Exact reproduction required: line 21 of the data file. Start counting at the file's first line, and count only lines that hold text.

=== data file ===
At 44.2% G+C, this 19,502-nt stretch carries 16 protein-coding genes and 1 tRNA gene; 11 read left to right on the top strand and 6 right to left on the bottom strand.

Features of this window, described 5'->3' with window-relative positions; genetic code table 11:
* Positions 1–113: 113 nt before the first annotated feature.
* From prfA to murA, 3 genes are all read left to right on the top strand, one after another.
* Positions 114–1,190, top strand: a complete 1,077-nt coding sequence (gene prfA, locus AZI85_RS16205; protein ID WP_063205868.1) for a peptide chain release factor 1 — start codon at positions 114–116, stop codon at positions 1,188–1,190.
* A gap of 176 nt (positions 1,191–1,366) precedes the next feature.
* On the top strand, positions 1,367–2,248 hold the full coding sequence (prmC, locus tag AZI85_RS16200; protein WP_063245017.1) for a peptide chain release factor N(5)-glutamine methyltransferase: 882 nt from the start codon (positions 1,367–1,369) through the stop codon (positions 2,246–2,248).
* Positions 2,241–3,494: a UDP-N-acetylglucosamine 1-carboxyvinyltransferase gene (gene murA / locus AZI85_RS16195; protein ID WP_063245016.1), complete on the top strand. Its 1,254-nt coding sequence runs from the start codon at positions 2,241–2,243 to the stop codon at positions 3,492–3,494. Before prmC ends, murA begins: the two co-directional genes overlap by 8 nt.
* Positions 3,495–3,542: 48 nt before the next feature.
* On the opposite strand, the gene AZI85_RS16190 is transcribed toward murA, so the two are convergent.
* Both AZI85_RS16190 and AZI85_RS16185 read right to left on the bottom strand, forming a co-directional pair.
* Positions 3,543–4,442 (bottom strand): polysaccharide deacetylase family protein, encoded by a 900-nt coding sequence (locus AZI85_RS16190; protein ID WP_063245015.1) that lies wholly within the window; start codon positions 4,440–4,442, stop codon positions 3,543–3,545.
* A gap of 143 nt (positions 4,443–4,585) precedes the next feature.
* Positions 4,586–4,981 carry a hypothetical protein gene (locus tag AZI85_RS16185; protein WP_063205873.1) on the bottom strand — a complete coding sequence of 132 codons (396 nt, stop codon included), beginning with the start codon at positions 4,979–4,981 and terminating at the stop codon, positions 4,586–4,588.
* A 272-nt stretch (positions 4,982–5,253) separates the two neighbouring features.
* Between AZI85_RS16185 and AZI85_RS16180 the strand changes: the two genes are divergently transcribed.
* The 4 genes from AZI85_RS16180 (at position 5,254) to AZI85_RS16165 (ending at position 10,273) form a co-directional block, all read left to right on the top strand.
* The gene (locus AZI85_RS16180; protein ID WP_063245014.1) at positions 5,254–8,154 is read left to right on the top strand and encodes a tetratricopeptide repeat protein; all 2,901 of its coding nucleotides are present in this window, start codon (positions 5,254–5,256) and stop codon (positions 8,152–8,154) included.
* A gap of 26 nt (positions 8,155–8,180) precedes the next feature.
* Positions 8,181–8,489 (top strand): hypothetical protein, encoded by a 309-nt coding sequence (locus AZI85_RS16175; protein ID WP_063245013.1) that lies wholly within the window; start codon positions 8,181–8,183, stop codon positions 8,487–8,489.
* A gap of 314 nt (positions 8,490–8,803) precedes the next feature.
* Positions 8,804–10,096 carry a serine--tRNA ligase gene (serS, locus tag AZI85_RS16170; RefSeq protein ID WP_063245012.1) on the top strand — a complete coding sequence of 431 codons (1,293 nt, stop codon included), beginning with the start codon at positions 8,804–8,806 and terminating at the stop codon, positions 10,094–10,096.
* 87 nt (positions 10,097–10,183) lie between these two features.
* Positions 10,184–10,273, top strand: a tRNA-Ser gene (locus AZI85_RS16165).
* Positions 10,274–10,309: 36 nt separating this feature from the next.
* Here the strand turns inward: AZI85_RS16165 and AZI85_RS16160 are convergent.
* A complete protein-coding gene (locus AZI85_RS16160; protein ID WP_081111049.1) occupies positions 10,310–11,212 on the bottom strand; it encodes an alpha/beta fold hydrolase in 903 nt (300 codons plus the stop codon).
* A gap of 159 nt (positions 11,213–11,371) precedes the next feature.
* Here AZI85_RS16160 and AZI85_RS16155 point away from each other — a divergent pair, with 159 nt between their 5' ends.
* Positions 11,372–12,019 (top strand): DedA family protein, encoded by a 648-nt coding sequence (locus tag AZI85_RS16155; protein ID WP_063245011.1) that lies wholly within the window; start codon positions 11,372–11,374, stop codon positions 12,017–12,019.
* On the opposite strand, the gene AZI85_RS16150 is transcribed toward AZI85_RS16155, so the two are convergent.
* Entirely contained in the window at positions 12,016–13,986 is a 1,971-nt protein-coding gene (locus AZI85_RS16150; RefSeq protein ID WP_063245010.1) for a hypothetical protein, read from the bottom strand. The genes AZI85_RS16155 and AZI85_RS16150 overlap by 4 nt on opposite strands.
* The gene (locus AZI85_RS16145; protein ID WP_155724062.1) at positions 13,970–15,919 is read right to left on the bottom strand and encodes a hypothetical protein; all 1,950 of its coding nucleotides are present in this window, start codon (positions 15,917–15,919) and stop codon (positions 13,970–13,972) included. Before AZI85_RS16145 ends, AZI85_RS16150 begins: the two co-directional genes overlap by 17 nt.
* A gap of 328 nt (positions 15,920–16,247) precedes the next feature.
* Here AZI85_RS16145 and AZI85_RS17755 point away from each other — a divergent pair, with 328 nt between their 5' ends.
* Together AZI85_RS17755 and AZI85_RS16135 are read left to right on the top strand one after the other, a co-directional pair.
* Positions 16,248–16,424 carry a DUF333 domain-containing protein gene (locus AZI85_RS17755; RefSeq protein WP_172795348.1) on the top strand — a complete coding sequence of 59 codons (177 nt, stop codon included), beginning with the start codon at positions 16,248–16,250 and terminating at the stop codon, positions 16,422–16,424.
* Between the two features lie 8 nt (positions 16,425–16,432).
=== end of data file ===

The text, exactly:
* A gap of 314 nt (positions 8,490–8,803) precedes the next feature.